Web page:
There is often confusion between a yam and a sweet potato. While they have similar flavor and texture, allowing them to be used similarly in recipes, they are roots of completely different plants. Yams are from Africa and Asia and are closely related to lilly and grass species of plants. Sweet potatoes are from Central and South America and are closely related to morning glory plants. The confusion started when sweet potatoes were grown in the southern USA, where African slaves called the soft varieties of sweet potatoes “yams” because of the similarities to true yams that were part of their culinary history. Most produce available in supermarkets in the USA are sweet potatoes. Your students will be trying orange variety of sweet potatoes, aka “yams”, this week.
Sweet potatoes have a major role in southern cooking. If you want to try something a little different with sweet potatoes this Thanksgiving, try making a sweet potato pie. You can find many recipes online, but I just substitute equal amounts of cooked, mashed sweet potato instead of pumpkin puree in my favorite pumpkin pie recipe. If you must have toasted marshmallows with your sweet potatoes, you can decorate the top of the pie with them and broil the top in the oven for a few minutes to toast the top.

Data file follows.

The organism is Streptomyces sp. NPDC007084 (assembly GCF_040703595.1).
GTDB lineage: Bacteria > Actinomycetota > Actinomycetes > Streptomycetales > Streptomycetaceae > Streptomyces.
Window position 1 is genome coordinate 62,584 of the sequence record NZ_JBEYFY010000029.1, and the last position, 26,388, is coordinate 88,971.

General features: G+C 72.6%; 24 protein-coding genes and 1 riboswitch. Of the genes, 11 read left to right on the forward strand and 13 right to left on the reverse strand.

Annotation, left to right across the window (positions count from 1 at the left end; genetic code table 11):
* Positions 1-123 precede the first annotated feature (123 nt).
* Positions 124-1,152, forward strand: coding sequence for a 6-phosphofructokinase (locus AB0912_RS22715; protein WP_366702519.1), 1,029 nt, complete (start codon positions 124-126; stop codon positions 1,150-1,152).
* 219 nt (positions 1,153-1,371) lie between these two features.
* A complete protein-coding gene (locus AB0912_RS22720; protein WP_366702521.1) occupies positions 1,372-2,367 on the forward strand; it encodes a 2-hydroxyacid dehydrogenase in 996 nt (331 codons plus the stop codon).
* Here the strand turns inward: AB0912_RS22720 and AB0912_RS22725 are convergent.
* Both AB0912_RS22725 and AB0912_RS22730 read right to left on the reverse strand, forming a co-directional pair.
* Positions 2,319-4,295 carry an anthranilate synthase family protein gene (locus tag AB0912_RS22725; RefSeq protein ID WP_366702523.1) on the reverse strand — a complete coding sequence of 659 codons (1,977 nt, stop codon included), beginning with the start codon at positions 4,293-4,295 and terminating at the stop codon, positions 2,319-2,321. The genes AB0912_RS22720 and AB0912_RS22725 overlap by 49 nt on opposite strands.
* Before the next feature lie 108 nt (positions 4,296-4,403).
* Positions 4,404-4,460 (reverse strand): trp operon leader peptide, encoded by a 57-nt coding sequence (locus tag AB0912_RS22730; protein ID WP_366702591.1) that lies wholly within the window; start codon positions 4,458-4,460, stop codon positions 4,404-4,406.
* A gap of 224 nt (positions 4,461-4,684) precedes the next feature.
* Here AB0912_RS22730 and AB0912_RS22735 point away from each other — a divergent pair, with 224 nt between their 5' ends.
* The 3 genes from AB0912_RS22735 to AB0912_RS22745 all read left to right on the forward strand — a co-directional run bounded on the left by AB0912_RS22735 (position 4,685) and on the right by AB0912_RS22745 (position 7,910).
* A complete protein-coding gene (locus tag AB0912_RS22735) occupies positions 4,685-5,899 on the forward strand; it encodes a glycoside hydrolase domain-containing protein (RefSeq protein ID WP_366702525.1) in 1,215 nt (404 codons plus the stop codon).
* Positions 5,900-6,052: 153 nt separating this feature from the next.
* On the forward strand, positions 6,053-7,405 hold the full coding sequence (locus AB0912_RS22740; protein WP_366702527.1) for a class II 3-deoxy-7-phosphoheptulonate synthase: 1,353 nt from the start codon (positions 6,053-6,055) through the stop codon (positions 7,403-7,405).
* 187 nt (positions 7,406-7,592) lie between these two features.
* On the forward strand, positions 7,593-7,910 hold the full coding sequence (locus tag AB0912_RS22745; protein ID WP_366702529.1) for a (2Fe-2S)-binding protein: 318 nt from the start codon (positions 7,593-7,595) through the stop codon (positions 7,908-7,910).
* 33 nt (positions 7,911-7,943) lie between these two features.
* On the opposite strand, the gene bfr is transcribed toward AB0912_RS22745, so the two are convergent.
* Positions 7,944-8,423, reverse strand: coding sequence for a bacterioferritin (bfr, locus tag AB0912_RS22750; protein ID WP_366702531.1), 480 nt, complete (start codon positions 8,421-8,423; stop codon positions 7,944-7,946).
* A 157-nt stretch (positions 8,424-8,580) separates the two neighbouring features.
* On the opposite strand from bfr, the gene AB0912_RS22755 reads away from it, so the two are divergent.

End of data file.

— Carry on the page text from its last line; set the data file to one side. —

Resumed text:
Fresh pineapple is one of my favorite fruits. Do not be intimidated by the whole fruit, it is easy to cut into the bite sized pieces you find re-packaged in the store. You usually end up with more fruit for your money. I cut off the top and the bottom, then slice down the sides to “peel” the outside. Then cut into chunks. You can eat the core, but it is too fibrous for most people. Each little hexagon on the outside of the fruit was, at one time, its own flower. As the flowers mature into the compound juicy fruits that we eat. Most pineapples do not have seeds because growers exclude the main pollinator of pineapples which are hummingbirds. The crown of a pineapple, the cluster of leaves at the top, can be used to propagate new pineapple plant. You can try to grow the next pineapple you purchase by suspending the base of the crown in water until roots begin to develop and transplanting it into a pot with soil.